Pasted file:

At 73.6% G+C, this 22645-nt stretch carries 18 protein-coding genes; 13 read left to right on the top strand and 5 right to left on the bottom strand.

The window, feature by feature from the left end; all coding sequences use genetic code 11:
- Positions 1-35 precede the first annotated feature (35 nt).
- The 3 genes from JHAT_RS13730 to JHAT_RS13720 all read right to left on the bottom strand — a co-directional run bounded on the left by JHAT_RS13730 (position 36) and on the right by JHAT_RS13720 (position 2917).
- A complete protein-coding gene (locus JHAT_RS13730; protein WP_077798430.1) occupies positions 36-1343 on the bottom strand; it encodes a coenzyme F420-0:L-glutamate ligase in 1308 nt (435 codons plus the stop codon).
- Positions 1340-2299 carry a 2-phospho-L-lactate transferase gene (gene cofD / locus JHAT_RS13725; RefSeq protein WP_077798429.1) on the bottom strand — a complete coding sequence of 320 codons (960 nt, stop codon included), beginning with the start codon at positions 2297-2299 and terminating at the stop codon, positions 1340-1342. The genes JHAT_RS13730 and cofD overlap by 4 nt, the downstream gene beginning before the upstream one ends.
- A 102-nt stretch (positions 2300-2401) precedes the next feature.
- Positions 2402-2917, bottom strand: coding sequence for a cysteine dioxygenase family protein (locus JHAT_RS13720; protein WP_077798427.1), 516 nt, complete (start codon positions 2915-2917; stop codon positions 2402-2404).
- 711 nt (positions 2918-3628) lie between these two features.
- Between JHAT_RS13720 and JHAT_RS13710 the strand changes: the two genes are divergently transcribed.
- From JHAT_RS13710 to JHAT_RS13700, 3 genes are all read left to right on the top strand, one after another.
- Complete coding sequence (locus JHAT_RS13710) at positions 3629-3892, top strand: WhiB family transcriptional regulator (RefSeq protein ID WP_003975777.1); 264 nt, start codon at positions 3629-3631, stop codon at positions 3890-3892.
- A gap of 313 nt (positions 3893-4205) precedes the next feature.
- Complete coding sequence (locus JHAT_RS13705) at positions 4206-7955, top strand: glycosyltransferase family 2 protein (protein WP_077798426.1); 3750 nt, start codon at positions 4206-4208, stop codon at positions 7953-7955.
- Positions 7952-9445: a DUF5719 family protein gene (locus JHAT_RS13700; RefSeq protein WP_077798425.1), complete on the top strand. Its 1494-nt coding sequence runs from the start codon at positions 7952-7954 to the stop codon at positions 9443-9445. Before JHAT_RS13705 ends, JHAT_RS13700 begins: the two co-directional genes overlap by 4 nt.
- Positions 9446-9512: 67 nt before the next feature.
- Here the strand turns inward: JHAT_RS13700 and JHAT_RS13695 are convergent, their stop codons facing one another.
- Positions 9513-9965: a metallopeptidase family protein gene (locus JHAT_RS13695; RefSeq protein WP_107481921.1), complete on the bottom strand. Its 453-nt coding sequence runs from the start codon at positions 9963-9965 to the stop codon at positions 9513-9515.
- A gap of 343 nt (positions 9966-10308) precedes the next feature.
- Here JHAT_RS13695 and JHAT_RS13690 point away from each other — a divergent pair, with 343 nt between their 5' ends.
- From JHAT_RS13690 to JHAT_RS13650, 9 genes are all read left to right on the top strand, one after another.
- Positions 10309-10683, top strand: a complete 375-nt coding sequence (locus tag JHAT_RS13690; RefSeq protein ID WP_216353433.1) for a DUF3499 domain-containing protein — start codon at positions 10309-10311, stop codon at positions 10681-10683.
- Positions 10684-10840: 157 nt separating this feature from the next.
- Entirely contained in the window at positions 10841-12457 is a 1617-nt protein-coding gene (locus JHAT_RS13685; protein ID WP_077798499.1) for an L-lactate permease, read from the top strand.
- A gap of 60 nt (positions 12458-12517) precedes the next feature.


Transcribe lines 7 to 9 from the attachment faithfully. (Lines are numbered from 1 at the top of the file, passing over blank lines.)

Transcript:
- A 102-nt stretch (positions 2300-2401) precedes the next feature.
- Positions 2402-2917, bottom strand: coding sequence for a cysteine dioxygenase family protein (locus JHAT_RS13720; protein WP_077798427.1), 516 nt, complete (start codon positions 2915-2917; stop codon positions 2402-2404).
- 711 nt (positions 2918-3628) lie between these two features.